On Jan. 26, 2017 I had the good fortune to attend the Lakeshore Campus Grand Openings to celebrate three new additions to Humber College in South Etobicoke.
The event, attended by Humber College leadership staff and students, local political, business and community leaders and members of the public, was an enjoyable occasion for all participants.
Among the highlights of the openings was an overview of the First Nations history of the land on which Humber College is located, delivered with eloquence Jim Dumont, a member of the Elder Advisor Board at Humber College, who also runs the Indigenous Knowledge Certificate.
Additional highlights included brief and interesting remarks by Ruth Grier; a First Nations musical performance by Eagle Women’s Singers; and a video highlighting features, activities, and projects associated with the new buildings.
Ruth Grier spoke about her son’s recollections of the great things that kids used to do (some alarming details of which she had just learned about just now, from her son!) at the Lakeshore Hospital Grounds in the years before the grounds were repurposed for educational uses.
She also spoke of the role that community engagement played in collaboration with several levels of government, in ensuring that Humber College received a 99-year lease to the land; she noted, as well, that there had been strong opposition, expressed by the community, for seeing condos going up at the Lakeshore Hospital Grounds after the psychiatric hospital had been closed.
The video covered a lot of ground, briskly and with good humour. It was a professional-quality effort, a credit to every person involved in its production.
The First Nations elder, Jim Dumont, noted that the Lakeshore Grounds are part of the ancestral lands of the Ojibwe Anishinabe and Iroquoian peoples.
He noted that the Lakeshore Hospital Grounds during the pre-settler era served as a starting point for First Nations travel along the Toronto Carrying Place Trail to the interior of what is now the province of Ontario.
I found it moving and appropriate that the First Nations history of the Lakeshore Hospital Grounds was a central part of the Grand Openings.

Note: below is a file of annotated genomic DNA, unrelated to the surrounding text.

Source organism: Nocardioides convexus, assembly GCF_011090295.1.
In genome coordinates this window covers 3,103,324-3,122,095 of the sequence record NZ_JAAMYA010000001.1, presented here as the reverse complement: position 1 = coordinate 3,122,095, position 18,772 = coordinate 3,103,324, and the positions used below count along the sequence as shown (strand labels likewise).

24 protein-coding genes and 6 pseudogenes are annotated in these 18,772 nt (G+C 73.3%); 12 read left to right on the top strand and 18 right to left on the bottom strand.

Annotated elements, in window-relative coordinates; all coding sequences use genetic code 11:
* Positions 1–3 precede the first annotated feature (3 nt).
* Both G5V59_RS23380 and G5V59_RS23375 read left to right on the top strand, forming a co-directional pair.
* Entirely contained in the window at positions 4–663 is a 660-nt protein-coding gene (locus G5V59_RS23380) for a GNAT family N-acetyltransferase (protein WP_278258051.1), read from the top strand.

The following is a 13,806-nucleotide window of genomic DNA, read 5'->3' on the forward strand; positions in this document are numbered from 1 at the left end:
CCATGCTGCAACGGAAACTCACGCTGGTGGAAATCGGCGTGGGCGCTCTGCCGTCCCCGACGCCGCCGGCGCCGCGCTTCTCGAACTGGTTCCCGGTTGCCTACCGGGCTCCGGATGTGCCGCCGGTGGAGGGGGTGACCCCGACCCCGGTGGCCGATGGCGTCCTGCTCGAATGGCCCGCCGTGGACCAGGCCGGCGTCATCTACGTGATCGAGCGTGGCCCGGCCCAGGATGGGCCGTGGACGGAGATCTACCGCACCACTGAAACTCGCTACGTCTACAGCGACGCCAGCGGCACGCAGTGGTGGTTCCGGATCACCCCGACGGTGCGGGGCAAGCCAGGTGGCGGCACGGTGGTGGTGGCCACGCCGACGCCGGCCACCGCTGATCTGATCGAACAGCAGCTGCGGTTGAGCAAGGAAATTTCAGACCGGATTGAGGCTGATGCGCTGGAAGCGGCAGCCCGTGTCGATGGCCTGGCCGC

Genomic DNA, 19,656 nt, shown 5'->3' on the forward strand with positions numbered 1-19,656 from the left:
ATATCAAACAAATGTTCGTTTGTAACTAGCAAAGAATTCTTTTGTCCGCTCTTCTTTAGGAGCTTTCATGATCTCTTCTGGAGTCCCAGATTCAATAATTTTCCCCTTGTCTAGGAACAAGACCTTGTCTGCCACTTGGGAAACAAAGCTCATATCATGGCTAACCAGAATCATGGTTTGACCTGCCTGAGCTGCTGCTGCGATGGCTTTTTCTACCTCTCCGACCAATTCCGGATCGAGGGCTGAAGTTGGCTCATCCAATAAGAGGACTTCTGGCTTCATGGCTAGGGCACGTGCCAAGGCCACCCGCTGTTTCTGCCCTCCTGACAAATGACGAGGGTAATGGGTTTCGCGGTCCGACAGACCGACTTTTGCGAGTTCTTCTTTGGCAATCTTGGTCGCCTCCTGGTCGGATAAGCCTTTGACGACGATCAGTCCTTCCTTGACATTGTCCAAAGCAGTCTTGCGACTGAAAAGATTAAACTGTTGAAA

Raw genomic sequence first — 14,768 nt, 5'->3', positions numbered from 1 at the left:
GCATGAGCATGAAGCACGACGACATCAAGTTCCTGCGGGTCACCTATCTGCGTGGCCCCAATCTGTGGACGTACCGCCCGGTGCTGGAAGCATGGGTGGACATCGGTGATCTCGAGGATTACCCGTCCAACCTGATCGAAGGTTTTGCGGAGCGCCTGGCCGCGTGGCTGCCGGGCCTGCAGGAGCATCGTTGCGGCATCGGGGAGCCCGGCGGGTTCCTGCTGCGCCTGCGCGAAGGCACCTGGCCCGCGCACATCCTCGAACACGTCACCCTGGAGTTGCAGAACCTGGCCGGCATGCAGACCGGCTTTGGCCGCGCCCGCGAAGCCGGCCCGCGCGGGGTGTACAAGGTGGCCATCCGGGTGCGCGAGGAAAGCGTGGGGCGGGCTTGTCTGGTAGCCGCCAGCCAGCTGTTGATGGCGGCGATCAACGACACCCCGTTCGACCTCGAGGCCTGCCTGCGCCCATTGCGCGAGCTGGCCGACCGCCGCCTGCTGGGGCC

Because I did not have access to a car today, in order to attend the event I walked along Lake Shore Blvd. West from Fortieth Street to Kipling Avenue and Colonel Samuel Smith Park Drive, where the new Humber Student and Resource Centre is located. It was a good walk. Along the way, I observed many people working out at the new Humber Lakeshore Fitness Centre, which is located to the west of Kipling Ave. on the north side of Lake Shore Blvd. West.
I have observed the construction of the two above-noted new buildings and was pleased to have a tour of the Student Welcome and Resource Centre, which until this day I had only seen from the outside. I have also been following the work of the Lakeshore Grounds Interpretive Centre for some years, and was pleased to see the thoughtful and succinct history displays, created by staff at the Interpretive Centre, which are evident throughout the new building.
I picked up a copy of a hardcover, spiral-bound Interpretive Centre handout notebook during my visit. The front pages of the notebook note that “the Interpretive Centre highlights the Indigenous, mental health, educational, and historical histories that have shaped the Lakeshore Grounds region of Etobicoke.”
I’ve had a tour of the Humber Lakeshore Fitness Centre, some time ago. It is indeed an impressive facility, with a wide range of state-of-the-art equipment. As one of the speakers at the Campus Grand Openings mentioned, when you are on the third floor of the building, you get a great view of Lake Ontario to the south.
The facility is open for community use; if you live in the community, you can sign up as a member.
This event was well-organized and highly inspiring. The new buildings are valuable, well-planned additions to our community.
Click on the photos to enlarge them; click again to enlarge them further
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